First Look: ’2 Broke Girls’ Is About the Madoffs, Entrepenurialism

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"First Look: ’2 Broke Girls’ Is About the Madoffs, Entrepenurialism"

I want badly for Kat Dennings to have a great career, and have ever since she stole The 40 Year Old Virgin away from the movie’s adults every time she was on screen. It was frustrating watching her play second banana to the leaden Natalie Portman in Thor, and I really hope she breaks the streak in 2 Broke Girls, a show that, among other things, seems to be about the Bernie Madoff scandal and small business ownership, as well as about the gentrification of Brooklyn.

That gentrification thing, first. Part of Michael Patrick King’s schtick in Sex and the City was giving the sense that he was ahead of the curve on New York Trends: the show helped create the country-wide sense of the Meatpacking District as cool and cupcakes as a thing. But 2 Broke Girls feels like it’s desperately trying to catch up and prove its cred. Max’s (Dennings) monologue that’s been all over the trailer — “I wear knit hats when it’s cold out, you wear knit hats because of Coldplay. You have tattoos to piss off your dad. My dad doesn’t know he’s my dad.” — is both unfunny and a couple of years ago. Only the final, dry line about how unaroused her customers’ rude behavior makes her has any sting. Similarly, Max’s lament that “The cliental used to be all Eastern Bloc criminals and crack whores, but then he took it over and ruined it,” would be funny if Brooklyn wasn’t already so ridiculously gentrified and if there wasn’t something a little bit weird about treating folks from the former Soviet Union as they’re all sleazy, slutty crooks.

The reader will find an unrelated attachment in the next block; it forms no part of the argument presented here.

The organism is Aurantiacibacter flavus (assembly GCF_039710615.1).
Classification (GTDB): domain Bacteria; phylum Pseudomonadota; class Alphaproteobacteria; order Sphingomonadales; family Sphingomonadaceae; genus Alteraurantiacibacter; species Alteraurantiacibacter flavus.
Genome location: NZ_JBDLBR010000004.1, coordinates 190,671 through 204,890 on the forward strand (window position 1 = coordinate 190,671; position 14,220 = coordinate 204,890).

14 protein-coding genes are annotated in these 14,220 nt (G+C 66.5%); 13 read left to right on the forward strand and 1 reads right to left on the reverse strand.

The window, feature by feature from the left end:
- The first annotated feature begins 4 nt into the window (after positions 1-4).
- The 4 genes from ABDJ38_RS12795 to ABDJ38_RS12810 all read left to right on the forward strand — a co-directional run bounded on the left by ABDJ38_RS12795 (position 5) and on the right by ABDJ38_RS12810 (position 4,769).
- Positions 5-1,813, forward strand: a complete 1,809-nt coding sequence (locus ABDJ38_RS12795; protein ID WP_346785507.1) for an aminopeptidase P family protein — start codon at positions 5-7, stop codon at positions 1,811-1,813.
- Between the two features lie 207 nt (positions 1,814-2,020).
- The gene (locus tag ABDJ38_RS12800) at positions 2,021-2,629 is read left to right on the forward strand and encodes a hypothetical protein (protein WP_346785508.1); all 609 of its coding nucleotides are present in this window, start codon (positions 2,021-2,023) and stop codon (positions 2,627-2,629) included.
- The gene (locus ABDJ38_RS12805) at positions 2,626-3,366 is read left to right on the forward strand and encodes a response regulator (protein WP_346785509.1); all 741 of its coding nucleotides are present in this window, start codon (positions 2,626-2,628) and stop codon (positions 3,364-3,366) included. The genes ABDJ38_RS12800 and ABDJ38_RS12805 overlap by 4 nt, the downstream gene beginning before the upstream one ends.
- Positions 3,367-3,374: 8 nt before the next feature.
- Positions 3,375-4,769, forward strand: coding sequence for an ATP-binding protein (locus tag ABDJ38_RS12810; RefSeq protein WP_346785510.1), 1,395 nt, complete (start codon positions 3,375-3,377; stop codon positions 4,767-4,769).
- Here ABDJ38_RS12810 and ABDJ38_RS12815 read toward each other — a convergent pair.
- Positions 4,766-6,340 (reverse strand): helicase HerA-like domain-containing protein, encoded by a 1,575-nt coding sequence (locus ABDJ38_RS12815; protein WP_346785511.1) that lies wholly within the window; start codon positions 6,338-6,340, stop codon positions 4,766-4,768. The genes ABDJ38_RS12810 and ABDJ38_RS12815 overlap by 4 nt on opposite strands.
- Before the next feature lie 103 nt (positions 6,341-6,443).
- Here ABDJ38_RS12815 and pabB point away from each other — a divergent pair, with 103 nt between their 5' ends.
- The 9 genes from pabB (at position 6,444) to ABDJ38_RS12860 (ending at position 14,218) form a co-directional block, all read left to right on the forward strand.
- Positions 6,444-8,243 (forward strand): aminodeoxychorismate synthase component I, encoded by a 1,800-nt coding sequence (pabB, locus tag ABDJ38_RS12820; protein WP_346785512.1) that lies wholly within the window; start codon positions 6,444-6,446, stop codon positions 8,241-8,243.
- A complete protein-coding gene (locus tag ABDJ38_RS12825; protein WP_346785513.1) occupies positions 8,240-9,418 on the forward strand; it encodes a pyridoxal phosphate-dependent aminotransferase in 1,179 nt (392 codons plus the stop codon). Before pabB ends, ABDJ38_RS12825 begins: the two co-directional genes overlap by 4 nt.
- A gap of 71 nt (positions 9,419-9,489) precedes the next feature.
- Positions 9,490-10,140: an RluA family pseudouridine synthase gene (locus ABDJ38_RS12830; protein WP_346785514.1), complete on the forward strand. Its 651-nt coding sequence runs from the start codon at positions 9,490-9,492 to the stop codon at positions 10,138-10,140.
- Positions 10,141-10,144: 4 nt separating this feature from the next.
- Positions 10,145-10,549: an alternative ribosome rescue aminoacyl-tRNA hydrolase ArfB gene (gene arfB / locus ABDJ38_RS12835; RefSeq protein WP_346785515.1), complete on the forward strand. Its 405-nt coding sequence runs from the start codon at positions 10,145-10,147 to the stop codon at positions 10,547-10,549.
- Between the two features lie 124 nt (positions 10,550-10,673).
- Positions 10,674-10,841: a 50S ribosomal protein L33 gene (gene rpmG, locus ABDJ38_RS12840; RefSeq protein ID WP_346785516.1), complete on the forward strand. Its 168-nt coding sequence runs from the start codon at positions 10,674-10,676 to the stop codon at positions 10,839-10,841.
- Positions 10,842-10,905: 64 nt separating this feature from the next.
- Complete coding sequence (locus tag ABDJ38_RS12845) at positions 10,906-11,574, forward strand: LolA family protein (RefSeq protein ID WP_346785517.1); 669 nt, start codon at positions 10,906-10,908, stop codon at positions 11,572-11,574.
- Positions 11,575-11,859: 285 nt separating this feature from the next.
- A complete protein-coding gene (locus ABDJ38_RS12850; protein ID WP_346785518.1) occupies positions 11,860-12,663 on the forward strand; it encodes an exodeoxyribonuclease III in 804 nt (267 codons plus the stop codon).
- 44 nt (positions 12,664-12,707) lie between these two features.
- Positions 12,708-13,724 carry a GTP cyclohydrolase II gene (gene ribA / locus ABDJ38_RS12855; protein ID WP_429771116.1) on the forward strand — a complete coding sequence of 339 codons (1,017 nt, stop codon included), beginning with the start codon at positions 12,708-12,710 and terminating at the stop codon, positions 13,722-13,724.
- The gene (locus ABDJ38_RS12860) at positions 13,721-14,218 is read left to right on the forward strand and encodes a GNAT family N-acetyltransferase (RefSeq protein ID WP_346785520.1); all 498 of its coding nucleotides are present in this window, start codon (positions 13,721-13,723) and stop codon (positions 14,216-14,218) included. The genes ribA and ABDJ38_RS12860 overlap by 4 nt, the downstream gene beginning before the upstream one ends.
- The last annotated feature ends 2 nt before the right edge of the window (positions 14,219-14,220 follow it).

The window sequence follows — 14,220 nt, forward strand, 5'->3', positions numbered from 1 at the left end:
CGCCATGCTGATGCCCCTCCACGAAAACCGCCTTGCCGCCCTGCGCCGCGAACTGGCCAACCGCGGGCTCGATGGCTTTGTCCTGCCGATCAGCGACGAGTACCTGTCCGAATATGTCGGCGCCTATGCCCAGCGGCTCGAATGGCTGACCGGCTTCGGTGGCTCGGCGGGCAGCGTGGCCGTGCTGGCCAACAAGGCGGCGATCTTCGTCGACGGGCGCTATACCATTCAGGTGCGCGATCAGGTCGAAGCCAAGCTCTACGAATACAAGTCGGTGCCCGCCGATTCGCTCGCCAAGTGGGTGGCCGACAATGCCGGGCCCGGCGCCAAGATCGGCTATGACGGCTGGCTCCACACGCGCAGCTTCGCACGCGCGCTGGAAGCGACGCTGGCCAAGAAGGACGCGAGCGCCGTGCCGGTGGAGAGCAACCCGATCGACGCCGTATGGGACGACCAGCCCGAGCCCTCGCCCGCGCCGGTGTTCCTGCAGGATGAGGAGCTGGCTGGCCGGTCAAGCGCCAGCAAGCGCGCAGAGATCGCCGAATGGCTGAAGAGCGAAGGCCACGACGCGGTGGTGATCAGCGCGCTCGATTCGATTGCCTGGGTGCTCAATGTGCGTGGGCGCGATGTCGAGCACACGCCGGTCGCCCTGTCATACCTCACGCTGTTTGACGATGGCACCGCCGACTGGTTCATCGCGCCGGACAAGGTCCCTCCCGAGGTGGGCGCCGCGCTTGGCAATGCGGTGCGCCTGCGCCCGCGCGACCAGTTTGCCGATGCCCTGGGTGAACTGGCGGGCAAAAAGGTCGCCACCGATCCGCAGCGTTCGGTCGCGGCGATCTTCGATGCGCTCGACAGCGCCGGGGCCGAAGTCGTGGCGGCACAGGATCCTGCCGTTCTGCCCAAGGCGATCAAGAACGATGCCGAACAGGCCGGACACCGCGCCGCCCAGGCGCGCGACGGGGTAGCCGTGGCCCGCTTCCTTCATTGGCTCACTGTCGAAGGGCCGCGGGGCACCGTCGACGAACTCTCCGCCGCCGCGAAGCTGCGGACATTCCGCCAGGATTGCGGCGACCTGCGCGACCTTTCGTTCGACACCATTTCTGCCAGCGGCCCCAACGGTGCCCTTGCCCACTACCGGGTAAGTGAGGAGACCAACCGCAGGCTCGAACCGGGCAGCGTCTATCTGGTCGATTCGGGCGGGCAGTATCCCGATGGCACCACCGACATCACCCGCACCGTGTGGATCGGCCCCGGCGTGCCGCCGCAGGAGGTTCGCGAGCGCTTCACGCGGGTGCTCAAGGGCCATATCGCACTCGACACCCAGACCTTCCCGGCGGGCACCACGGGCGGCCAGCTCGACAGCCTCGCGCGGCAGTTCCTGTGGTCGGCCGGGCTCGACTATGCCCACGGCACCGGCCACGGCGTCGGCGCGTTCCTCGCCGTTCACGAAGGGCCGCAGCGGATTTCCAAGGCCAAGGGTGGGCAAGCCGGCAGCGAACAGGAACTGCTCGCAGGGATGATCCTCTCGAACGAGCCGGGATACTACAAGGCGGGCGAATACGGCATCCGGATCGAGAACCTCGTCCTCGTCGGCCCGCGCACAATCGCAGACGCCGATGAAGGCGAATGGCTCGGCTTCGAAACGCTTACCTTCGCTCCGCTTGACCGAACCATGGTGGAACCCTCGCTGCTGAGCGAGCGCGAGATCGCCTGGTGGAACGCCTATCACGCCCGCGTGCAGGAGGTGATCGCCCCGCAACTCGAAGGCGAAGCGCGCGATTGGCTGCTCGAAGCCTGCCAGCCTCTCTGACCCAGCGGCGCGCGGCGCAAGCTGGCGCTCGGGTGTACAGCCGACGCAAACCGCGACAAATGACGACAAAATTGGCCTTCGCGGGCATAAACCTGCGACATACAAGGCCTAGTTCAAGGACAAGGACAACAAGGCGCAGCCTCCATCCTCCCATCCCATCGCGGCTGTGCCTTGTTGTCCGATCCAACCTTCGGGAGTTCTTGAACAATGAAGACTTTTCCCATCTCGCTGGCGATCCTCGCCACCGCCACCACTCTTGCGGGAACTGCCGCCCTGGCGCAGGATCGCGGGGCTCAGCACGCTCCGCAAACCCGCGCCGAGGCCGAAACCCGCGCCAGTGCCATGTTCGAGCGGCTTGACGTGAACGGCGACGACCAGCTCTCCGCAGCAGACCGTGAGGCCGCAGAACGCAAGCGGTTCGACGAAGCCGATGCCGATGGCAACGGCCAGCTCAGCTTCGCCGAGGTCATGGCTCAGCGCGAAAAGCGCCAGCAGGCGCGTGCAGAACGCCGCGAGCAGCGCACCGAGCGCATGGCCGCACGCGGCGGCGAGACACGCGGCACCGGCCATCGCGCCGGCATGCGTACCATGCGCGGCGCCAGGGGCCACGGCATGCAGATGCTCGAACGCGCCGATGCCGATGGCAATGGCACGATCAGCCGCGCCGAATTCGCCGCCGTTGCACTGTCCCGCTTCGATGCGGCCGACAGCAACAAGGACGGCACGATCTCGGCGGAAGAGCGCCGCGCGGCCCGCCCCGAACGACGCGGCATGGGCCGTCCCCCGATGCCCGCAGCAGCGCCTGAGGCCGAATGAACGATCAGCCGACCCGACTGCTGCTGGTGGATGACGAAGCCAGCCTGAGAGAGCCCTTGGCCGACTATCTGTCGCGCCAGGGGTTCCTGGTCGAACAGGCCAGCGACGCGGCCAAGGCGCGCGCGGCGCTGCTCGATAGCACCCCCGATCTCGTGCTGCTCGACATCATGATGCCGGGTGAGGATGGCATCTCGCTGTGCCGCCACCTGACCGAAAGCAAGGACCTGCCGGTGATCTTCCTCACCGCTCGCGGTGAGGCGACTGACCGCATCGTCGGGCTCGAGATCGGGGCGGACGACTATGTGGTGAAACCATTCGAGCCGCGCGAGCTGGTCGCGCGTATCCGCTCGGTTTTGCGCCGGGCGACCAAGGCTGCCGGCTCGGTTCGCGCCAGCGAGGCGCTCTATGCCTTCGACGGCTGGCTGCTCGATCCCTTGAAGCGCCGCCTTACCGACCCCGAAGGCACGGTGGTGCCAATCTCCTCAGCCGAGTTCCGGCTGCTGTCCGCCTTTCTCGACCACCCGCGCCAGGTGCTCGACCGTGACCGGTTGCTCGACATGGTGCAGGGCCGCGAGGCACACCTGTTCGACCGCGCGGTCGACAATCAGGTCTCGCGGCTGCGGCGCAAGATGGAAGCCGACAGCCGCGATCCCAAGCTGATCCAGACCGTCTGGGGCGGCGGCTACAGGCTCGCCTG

Then, there’s the Madoff thing. Caroline, Max’s blonde foil, is the daughter of a Madoff-like con artist named Martin Channing, and apparently, we are supposed to feel sorry for her, even though my reactions trended much more towards Max’s. I feel some pity for Mark Madoff, who finally figured out his father’s fraud, reported it, and eventually committed suicide as the investigation into Madoff’s frauds mounted. But I find it a lot harder to feel pity for someone who just totally missed that her lavish lifestyle was financed by extensive white-collar crime, and who very belatedly is having her first experience with the idea that people have to work to support themselves. And the show overcompensates by making Max’s other boss, a Manhattan socialite, so pathologically stupid it’s impossible to imagine how anyone stands to be in the same room as her. She’s a walking hathos alert.

All of that said, I think this show has potential. Dennings is very good about keeping her character from becoming sour; in 22 minutes, she’s stressed, seduced, warm and wry. Beth Behrs, who plays Caroline, may be stuck with some unfortunately high-concept characterization, but she’s got a nice way around a line reading, whether she’s telling Max’s loser boyfriend to get up out of her Chanel when he tries to hit on her, or coming up with a new business plan on the spot. That last bit is the smartest thing in the show: the frame device for at least the first season looks like it’s going to be Caroline and Max working together to save the start-up capital to earn a bakery. It both feels timely—the recession prompts people towards alternative jobs and start-ups—and a good character synthesis. Max is hustling, but so exhausted she doesn’t have the energy to put together a bigger plan, and Caroline is irrepressible enough to give her the kick she needs, even as she needs Max to keep her honest and from doing things like stealing the extra money she’s charging for cupcakes. That’s a great, sturdy setup, if the writing calms down a bit. And if the show stops making bad jokes about people getting raped at Duke.

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